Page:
An AI model built by researchers at the Massachusetts Institute of Technology helps robots better predict how they’ll interact with solid objects and liquids, improving their ability to mold deformable materials.
Yunzhu Li and Jiajun Wu, both graduate students at MIT’s Computer Science and Artificial Intelligence Laboratory, headed the study, which involved constructing and training a graph neural network to predict how materials’ individual particles reshape and react to touch. In its entirety, the model is known as DPI-NETS, or the “particle interaction network.”
“Humans have an intuitive physics model in our heads where we can imagine how an object will behave if we push or squeeze it,” Li said in a press release. “Based on this intuitive model, humans can accomplish amazing manipulation tasks that are far beyond the reach of current robots. We want to build this type of intuitive model for robots to enable them to do what humans can do.”
The authors first constructed a set of dynamic interaction graphs, which connect thousands of nodes and edges within a particle to capture the particle’s complex behaviors. Those graphs served as the basis for the team’s neural network, which amassed a database of particle properties over time to predict how different materials would react to different levels of force. To calculate an estimation, the model implicitly considers a host of specific properties—like a particle’s mass and elasticity—to predict if and where the particle will move when disturbed.
Li et al. tested the technique on the two-fingered “RiceGrip” robot, which they asked to clamp target shapes out of deformable foam. The robot first used a depth-sensing camera and object-recognition techniques to identify the foam, then activated the authors’ neural network to visualize the position of the material’s particles. The model added edges between particles, reconstructing the foam into a dynamic graph customized for deformable materials.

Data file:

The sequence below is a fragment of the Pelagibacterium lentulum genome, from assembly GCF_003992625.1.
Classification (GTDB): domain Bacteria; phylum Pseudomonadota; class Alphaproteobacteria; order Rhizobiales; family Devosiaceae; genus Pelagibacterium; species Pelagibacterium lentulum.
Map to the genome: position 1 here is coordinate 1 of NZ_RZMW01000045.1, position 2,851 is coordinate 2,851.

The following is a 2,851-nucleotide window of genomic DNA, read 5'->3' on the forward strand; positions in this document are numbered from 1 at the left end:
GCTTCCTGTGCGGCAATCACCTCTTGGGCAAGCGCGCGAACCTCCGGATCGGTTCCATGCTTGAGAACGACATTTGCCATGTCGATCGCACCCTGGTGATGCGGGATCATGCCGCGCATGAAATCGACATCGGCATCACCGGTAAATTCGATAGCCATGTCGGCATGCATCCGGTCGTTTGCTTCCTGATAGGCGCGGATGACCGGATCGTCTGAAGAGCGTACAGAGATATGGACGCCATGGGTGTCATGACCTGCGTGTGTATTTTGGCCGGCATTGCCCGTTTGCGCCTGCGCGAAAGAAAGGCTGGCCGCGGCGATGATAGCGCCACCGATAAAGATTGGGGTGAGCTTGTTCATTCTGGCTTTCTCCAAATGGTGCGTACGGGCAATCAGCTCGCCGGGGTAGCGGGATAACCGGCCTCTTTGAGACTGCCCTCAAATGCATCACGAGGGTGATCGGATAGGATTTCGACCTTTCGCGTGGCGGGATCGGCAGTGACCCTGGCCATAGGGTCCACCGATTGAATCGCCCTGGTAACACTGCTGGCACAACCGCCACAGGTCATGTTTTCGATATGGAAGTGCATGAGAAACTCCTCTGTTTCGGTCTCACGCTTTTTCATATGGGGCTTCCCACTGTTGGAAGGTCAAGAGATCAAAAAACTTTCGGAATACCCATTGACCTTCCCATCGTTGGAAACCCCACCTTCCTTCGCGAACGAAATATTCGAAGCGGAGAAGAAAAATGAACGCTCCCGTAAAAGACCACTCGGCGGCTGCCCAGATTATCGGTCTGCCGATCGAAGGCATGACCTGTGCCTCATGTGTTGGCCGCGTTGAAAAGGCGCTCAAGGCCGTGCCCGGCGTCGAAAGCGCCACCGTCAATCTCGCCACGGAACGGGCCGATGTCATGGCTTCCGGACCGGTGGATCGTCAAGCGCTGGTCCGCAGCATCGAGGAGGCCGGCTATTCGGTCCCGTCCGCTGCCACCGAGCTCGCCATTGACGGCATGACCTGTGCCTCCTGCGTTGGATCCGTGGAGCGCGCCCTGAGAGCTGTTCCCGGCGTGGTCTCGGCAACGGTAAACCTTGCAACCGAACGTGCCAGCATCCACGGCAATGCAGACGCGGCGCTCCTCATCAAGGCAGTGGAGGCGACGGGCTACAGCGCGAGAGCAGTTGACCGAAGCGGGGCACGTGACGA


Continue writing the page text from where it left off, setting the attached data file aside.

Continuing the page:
Because of the model’s depth of knowledge, the robot had a good idea of how each touch would affect the particles on the graph. As it indented the foam, it matched the real-world position of the particles to those targeted on the graph.
When particles didn’t align between the robot’s movement and the graph, the model was programmed to send an error signal, tweaking itself to better match the real-world physics of material in front of it. The authors said they’re looking to further develop the model and its complexities in the near future.
“When children are five months old, they already have different expectations for solids and liquids,” Wu said in the release. “That’s something we know at an early age, so maybe that’s something we should try to model for robots.”
Li and colleagues’ paper will be presented at the International Conference on Learning Representations in May.